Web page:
How to take back our
streets and transform our lives
Thalia Verkade and Marco te Brömmelstroet
On her return from Russia to her Dutch homeland, journalist Thalia Verkade took a look at the way the car had taken over the city of Rotterdam.
Conveniently getting from place to place, she finds, is actually destroying the places we travel to.
Ms Verkade looks at the way the automobile, often with insidious help from car makers and ancillary manufacturers, has isolated neighbourhoods, made walking a danger, and resulted in the deaths of millions of people. On the way she realises the onus of responsibility for road deaths has moved from speeding drivers to those who have been hit through their own “carelessness”.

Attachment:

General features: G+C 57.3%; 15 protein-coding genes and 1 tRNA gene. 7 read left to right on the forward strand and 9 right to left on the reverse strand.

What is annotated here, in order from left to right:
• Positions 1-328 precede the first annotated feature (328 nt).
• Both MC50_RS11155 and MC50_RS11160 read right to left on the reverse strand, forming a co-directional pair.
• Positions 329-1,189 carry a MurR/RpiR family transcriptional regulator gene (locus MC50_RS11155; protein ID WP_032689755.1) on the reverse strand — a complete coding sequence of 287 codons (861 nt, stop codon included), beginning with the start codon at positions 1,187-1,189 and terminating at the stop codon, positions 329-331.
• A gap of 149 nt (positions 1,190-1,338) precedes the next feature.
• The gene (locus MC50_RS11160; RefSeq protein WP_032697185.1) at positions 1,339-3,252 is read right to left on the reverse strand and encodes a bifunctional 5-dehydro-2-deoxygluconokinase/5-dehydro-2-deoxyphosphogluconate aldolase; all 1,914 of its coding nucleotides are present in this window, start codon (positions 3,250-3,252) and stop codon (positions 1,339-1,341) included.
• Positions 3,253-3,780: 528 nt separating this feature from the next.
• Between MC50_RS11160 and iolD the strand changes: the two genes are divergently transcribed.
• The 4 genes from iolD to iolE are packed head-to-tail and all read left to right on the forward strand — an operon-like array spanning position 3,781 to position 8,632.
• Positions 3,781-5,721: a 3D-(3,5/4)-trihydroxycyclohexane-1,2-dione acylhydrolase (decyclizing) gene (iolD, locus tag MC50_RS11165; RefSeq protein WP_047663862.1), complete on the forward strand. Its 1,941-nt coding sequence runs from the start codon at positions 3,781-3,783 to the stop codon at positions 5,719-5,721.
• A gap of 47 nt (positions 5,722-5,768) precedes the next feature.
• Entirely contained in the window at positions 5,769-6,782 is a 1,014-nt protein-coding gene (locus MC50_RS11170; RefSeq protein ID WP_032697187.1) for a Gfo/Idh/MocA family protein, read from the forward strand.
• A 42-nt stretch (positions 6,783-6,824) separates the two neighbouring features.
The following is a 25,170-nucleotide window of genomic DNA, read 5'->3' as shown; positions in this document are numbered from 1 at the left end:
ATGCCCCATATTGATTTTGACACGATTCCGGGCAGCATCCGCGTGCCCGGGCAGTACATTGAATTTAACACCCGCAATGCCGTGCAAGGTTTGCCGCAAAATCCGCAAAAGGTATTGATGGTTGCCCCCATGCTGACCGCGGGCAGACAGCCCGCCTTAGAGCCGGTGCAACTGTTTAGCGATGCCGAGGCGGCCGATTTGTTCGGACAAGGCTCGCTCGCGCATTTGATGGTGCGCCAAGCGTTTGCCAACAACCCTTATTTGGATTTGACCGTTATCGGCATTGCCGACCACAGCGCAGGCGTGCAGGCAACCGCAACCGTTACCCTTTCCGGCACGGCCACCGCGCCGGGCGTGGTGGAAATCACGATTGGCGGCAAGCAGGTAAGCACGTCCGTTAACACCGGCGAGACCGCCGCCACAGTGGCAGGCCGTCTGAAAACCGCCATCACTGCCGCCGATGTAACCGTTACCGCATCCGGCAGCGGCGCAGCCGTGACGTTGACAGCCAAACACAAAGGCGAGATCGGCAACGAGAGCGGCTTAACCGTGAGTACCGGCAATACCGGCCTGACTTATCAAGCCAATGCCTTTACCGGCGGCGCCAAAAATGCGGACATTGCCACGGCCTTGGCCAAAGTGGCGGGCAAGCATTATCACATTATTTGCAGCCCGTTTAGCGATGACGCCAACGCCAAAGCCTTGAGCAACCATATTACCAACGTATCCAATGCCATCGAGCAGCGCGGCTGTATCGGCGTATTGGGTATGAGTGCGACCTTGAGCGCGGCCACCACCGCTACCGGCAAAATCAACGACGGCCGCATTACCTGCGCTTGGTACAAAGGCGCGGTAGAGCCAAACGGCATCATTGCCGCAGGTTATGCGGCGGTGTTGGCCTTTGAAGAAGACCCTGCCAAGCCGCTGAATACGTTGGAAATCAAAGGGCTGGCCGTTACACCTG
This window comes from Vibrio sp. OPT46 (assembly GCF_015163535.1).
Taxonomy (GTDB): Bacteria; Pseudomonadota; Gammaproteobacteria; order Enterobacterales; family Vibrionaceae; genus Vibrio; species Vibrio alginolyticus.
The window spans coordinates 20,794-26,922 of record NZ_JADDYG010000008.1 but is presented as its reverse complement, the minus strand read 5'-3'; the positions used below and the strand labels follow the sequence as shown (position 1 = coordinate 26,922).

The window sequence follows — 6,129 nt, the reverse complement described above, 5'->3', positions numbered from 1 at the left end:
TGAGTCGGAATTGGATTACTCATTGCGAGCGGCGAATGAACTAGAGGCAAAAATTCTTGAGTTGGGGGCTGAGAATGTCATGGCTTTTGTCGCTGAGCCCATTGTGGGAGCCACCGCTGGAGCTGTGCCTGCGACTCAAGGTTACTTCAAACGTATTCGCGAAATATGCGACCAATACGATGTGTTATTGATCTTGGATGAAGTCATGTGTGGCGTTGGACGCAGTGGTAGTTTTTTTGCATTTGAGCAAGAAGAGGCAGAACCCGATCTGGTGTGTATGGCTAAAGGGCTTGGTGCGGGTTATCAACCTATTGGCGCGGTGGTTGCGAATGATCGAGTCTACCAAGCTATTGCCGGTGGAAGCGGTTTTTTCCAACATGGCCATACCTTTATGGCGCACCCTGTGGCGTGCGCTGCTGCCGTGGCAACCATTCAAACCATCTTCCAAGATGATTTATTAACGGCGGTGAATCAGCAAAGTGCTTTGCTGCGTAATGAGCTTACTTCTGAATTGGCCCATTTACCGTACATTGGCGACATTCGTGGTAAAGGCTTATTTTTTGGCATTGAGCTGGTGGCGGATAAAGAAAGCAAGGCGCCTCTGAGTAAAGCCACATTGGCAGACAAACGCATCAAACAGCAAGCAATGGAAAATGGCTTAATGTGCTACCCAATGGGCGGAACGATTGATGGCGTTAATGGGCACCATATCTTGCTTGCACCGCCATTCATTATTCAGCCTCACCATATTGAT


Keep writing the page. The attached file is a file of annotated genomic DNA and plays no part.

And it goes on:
Even in the so-called cyclists’ paradise of the Netherlands, children are now less likely to walk or ride to school, shopping centres are now the sole preserve of drivers and neighbourhoods have lost their spark.
Even traffic-calming measures, she discovers, are soon worked around by drivers too impatient to slow down.
Her investigations are aided by Marco te Brömmelstroet, a bike-riding expert on urban design who is fighting the grip cars have on the world’s cities and towns and the ecological disaster they are creating.